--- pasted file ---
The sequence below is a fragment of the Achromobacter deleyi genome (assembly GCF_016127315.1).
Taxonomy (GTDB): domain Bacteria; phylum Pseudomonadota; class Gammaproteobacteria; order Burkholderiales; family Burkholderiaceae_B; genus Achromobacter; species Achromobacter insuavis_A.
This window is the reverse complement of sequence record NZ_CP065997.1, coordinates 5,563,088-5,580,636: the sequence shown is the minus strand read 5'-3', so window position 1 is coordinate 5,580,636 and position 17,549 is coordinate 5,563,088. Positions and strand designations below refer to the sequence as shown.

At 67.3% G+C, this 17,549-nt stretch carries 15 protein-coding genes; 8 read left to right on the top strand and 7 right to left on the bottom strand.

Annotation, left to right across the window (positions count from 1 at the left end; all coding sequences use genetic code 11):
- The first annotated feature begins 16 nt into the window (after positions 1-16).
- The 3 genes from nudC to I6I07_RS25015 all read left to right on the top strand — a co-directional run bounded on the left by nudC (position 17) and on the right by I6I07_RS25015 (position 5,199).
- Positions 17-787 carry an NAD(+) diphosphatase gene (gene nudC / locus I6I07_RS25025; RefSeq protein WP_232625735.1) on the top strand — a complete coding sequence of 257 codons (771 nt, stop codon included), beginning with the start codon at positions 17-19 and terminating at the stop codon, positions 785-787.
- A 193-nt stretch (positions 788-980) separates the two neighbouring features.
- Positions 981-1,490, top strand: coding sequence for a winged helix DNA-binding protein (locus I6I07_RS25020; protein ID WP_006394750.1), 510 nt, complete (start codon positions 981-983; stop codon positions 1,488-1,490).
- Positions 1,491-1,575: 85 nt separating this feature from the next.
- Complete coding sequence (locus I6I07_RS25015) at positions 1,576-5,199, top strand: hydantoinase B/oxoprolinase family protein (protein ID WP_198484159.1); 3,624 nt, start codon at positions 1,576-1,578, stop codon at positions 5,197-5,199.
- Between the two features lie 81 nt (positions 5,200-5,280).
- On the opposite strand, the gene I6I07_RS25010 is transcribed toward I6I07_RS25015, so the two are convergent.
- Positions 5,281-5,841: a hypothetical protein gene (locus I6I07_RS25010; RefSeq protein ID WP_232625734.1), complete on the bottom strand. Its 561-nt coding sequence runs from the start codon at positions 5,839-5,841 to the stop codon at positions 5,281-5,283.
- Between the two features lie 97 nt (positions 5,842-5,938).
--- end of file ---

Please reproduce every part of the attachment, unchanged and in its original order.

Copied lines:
The sequence below is a fragment of the Achromobacter deleyi genome (assembly GCF_016127315.1).
Taxonomy (GTDB): domain Bacteria; phylum Pseudomonadota; class Gammaproteobacteria; order Burkholderiales; family Burkholderiaceae_B; genus Achromobacter; species Achromobacter insuavis_A.
This window is the reverse complement of sequence record NZ_CP065997.1, coordinates 5,563,088-5,580,636: the sequence shown is the minus strand read 5'-3', so window position 1 is coordinate 5,580,636 and position 17,549 is coordinate 5,563,088. Positions and strand designations below refer to the sequence as shown.

At 67.3% G+C, this 17,549-nt stretch carries 15 protein-coding genes; 8 read left to right on the top strand and 7 right to left on the bottom strand.

Annotation, left to right across the window (positions count from 1 at the left end; all coding sequences use genetic code 11):
- The first annotated feature begins 16 nt into the window (after positions 1-16).
- The 3 genes from nudC to I6I07_RS25015 all read left to right on the top strand — a co-directional run bounded on the left by nudC (position 17) and on the right by I6I07_RS25015 (position 5,199).
- Positions 17-787 carry an NAD(+) diphosphatase gene (gene nudC / locus I6I07_RS25025; RefSeq protein WP_232625735.1) on the top strand — a complete coding sequence of 257 codons (771 nt, stop codon included), beginning with the start codon at positions 17-19 and terminating at the stop codon, positions 785-787.
- A 193-nt stretch (positions 788-980) separates the two neighbouring features.
- Positions 981-1,490, top strand: coding sequence for a winged helix DNA-binding protein (locus I6I07_RS25020; protein ID WP_006394750.1), 510 nt, complete (start codon positions 981-983; stop codon positions 1,488-1,490).
- Positions 1,491-1,575: 85 nt separating this feature from the next.
- Complete coding sequence (locus I6I07_RS25015) at positions 1,576-5,199, top strand: hydantoinase B/oxoprolinase family protein (protein ID WP_198484159.1); 3,624 nt, start codon at positions 1,576-1,578, stop codon at positions 5,197-5,199.
- Between the two features lie 81 nt (positions 5,200-5,280).
- On the opposite strand, the gene I6I07_RS25010 is transcribed toward I6I07_RS25015, so the two are convergent.
- Positions 5,281-5,841: a hypothetical protein gene (locus I6I07_RS25010; RefSeq protein ID WP_232625734.1), complete on the bottom strand. Its 561-nt coding sequence runs from the start codon at positions 5,839-5,841 to the stop codon at positions 5,281-5,283.
- Between the two features lie 97 nt (positions 5,842-5,938).